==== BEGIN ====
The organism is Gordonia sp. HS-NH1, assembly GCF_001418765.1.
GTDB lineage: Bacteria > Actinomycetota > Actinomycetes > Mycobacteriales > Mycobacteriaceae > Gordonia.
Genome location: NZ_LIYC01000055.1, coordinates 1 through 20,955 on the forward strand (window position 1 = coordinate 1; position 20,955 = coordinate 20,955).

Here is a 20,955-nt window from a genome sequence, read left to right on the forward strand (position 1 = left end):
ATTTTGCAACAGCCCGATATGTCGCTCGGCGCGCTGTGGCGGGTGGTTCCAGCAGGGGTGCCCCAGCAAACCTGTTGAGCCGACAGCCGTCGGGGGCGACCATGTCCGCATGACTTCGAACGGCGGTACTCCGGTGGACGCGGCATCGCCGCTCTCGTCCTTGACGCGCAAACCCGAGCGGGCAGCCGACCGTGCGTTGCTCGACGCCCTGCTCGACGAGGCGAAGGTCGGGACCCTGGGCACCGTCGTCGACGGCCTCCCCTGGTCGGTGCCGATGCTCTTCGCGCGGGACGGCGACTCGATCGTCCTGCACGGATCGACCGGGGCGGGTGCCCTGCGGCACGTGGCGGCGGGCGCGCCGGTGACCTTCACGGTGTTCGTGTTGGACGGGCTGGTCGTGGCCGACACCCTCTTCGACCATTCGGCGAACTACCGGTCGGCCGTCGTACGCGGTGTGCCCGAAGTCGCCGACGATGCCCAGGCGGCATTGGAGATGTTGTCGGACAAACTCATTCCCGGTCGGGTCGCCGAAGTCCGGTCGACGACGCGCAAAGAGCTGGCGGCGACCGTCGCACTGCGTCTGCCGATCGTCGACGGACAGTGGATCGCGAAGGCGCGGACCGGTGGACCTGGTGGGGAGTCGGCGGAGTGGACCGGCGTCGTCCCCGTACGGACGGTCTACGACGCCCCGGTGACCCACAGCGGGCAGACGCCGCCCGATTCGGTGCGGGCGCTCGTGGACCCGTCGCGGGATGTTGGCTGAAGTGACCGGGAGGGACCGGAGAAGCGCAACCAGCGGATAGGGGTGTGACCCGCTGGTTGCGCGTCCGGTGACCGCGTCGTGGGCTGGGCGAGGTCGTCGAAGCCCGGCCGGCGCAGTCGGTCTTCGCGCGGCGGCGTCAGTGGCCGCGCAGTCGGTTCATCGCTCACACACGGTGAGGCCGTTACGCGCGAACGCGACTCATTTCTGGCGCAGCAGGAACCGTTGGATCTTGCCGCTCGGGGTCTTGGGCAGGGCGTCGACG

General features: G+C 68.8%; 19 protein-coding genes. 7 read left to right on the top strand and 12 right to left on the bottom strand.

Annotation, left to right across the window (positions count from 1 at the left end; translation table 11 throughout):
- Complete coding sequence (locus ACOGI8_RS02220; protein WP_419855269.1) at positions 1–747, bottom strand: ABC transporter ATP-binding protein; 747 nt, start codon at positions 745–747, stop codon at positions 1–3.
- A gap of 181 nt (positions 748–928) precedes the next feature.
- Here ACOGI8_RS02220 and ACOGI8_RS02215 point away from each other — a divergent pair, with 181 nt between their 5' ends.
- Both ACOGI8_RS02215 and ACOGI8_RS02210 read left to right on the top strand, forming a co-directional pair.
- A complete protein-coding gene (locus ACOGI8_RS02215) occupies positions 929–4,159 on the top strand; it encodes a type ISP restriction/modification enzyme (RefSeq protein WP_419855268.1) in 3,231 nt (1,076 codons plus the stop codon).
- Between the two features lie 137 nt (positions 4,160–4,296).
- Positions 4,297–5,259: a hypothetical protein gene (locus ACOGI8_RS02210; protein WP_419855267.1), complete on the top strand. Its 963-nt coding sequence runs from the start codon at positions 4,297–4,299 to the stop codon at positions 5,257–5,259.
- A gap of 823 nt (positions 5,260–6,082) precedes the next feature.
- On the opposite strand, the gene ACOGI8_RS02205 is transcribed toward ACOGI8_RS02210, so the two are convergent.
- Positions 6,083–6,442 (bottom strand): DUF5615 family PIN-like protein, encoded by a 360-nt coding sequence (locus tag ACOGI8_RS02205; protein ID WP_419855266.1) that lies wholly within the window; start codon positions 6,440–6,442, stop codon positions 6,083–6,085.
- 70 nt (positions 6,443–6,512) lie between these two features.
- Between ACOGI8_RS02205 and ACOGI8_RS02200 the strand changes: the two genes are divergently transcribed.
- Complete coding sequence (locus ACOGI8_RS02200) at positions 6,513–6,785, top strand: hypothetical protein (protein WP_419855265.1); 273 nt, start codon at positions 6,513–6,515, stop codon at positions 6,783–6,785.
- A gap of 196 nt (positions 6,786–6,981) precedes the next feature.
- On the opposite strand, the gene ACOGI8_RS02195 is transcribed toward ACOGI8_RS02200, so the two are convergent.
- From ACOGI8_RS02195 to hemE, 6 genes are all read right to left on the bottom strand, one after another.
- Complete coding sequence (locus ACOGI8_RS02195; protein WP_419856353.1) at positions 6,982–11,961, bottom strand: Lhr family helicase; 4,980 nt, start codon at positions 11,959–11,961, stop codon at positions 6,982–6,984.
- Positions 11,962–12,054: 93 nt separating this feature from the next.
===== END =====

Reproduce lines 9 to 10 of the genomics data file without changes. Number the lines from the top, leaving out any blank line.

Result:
- A gap of 181 nt (positions 748–928) precedes the next feature.
- Here ACOGI8_RS02220 and ACOGI8_RS02215 point away from each other — a divergent pair, with 181 nt between their 5' ends.